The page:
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Early Christian Ascetic Practices And Biblical Interpretation: The Witnesses Of Galen And Tatian

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Chapter Summary

The author argues that ascetic interpretations of John the Baptist's "locusts and wild honey" (Mark 1:6c||Matt 3:4c) abounded in the early church. The testimonies of the physician Galen and the Syrian Christian Tatian to Christian asceticism are earlier than the earliest ascetic exposition of John's food by Clement of Alexandria. Matthew's claim that John ate only "locusts and wild honey" is informed by one or more of the exclusive claims made for the natural provisions of other Jewish wilderness dwellers in Mart. Ascen. Isa. 2.11 and 2 Macc 5:27. The important thing to note is that neither Mark nor Matthew presents John as an ascetic. That innovation is attested by Clement of Alexandria and by nearly every subsequent commentator until the Protestant Reformation. The author wishes to ascertain why such an unremarkable Synoptic passage concerning two rather common wilderness foods would receive this type of notoriety for over twelve centuries.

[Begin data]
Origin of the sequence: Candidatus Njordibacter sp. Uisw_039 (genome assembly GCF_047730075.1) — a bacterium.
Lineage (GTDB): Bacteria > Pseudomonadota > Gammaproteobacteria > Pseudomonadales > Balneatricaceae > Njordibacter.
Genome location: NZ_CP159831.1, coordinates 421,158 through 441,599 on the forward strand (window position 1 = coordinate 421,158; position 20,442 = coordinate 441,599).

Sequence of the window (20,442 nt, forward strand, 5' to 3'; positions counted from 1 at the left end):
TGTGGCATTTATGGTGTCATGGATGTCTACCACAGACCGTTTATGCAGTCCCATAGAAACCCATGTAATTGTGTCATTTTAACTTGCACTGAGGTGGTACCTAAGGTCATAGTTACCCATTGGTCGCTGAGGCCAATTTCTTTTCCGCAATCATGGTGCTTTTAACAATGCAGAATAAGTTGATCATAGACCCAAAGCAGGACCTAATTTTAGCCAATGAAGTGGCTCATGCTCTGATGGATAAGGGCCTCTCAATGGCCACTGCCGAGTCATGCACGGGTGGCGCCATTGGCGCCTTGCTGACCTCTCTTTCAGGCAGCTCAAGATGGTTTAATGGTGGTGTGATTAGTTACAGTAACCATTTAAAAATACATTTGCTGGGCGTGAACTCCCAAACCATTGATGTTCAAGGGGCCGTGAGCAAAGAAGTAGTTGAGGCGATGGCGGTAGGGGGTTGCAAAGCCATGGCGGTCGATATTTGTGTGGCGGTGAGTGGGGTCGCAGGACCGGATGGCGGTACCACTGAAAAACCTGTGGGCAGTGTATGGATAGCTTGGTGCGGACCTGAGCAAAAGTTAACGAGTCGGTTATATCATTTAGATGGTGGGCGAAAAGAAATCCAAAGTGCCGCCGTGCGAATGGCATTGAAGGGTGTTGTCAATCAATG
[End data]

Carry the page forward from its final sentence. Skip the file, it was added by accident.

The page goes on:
Keywords: Alexandria; ascetic interpretations; Clement; John; Mark; Matthew



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